Nordkapp is the farthest north we can go. Beyond lies only arctic ocean, ice and the North Pole. We enjoy the scenery for a while and can’t believe how lucky we are with the weather.
In the parking lot we have a quick chat with a couple of Italian guys who came 2 up on a new Africa Twin. They camped out in the parking lot last night and had the place all to themselves yesterday evening. Damn! That must have been nice!
Reaching the northern most tip of continental Europe does make up partly for not reaching our original goal. It certainly does fill us with a sense of satisfaction. It also marks a rather significant change in our experience of the trip. It has started feeling less like an adventure and more like an extended holiday. The environment and the people are all much more familiar. After our previous experiences, the locals here are much more reserved and we are surrounded by other tourists everywhere. We have lost that exhilarating sense of uniqueness. No longer does everyone we meet make us feel like we are special. It is, admittedly, a bit of a dent to our egos. We also do miss the spontaneous meetings with strangers a bit.
Nevertheless, the landscape is awe inspiring and a treat in its own right. From here, our plan is to make our way south sticking to the coast as much as possible.
We aren’t traveling alone anymore, we’ll be taking 2 new mascot friends with us from Nordkapp: Donner and Blitzen!
Whenever possible, I try to look for some interesting things to see along the way. Since Scandinavia was never in the original plan, we didn’t do any research and we’re mostly going on what other people recommend, like visiting Santa Claus. But I did come across an interesting architectural curiosity: the Nordlys Cathedral in Alta. The building is inspired by the famous northern lights and since Alta is on our route, we take a small detour to go and have a look.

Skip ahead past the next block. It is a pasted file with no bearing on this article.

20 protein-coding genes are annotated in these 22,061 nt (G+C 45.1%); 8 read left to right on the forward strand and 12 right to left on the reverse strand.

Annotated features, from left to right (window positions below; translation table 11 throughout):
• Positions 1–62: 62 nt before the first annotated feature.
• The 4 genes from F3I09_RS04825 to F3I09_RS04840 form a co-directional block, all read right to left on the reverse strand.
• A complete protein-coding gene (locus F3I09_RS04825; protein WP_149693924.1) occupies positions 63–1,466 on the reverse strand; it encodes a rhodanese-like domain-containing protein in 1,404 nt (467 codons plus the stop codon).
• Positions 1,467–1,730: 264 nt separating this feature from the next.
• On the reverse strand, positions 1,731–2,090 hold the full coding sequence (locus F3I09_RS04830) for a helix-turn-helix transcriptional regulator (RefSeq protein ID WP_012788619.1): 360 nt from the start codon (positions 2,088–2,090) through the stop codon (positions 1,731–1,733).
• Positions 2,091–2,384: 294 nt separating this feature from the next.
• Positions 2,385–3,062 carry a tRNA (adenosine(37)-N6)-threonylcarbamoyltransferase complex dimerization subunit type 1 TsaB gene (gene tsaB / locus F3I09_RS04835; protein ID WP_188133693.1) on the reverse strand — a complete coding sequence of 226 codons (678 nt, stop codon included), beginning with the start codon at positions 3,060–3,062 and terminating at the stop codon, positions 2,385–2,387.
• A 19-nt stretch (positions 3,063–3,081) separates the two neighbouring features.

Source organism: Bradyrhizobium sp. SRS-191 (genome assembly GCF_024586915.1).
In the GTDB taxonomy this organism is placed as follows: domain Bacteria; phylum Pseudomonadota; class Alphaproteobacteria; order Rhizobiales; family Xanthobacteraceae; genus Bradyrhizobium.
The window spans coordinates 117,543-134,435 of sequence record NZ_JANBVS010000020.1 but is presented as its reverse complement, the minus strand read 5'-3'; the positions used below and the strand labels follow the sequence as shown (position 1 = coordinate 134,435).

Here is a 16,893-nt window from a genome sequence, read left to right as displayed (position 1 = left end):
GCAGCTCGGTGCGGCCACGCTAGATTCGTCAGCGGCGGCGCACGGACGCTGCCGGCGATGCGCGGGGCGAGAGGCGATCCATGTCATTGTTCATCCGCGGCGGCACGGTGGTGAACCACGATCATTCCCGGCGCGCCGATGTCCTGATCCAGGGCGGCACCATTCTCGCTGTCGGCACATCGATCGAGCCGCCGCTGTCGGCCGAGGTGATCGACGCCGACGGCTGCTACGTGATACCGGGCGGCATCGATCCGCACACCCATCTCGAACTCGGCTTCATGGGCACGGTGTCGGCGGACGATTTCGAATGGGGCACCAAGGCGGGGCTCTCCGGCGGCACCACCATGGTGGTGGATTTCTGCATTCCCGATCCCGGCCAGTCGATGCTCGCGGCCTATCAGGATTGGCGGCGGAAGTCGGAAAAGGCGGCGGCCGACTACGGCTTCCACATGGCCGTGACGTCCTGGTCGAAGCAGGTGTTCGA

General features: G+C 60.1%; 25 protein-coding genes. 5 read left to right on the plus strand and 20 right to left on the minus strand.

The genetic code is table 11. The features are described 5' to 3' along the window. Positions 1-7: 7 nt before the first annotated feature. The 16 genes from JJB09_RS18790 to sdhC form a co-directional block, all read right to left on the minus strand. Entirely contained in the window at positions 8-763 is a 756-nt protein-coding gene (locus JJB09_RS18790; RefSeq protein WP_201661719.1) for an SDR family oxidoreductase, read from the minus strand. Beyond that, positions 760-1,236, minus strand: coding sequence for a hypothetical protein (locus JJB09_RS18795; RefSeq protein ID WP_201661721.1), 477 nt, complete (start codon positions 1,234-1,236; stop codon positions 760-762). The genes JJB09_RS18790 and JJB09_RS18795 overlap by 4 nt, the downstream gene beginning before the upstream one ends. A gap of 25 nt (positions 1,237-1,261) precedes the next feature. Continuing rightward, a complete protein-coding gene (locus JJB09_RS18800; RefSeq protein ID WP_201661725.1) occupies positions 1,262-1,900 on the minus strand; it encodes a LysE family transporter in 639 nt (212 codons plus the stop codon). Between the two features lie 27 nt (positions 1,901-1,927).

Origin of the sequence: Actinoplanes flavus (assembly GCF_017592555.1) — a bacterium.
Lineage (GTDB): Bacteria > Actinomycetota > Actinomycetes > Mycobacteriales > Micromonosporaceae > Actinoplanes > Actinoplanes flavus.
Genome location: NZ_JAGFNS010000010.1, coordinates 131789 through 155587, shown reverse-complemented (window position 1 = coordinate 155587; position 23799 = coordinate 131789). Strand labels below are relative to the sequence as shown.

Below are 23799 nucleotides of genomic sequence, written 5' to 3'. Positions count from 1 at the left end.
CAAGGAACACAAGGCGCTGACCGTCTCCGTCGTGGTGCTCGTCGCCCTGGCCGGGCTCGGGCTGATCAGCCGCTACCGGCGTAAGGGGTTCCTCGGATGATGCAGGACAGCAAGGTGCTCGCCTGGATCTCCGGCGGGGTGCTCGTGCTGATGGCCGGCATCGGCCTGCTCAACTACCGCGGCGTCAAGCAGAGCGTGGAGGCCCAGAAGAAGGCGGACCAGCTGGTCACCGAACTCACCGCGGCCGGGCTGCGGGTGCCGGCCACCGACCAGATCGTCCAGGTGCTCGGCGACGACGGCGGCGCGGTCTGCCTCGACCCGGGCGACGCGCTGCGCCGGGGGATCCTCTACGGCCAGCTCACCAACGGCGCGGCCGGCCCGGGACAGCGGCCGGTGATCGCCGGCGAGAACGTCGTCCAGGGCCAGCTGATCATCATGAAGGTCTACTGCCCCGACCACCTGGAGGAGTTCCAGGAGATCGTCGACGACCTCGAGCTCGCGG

We find a nice campsite just outside Alta and make good use of the heated kitchen. By late afternoon the weather had turned and the temperatures have dropped steeply again. It looks like it might rain as well. Although the lady at the reception offers us a cabin, we persevere and stick to our tent (and budget).
The landscape changes quickly as soon as we travel further south. Once we leave the northernmost part behind through a set of very very cold tunnels, shrubs and trees start to emerge again. The far north is crowded with reindeer, but to the south, they are joined by moose. To be honest, I did not even know there was a difference really, until we started to notice the different signs for them. Educational road signs, You gotta love ‘m!
Our motorbikes haven’t had a maintenance since we left Bulgaria, almost 2 months and more than 10.000km ago, so we have been looking for a place where we can change the oil and brakepads and clean the air filters. Through our friend Sunny, we get in touch with the motorcycle club in Harstad on Facebook and they immediately invite us over. Harstad is only a short ride, so we arrive just after lunchtime. Plenty of time to give the bikes a wash and have some early dinner. First time dining out since we’ve entered Norway. Not that we have missed it. It seems that people here mainly eat fast food. And they do have a very large variety of it: kebab, KFC, burgers, pizza, hot dogs, more kebab… Literally every fuel station serves burger with fries. That would also explain the large amount of overweight people we have seen so far. Not really what you would expect when you think of Scandinavia.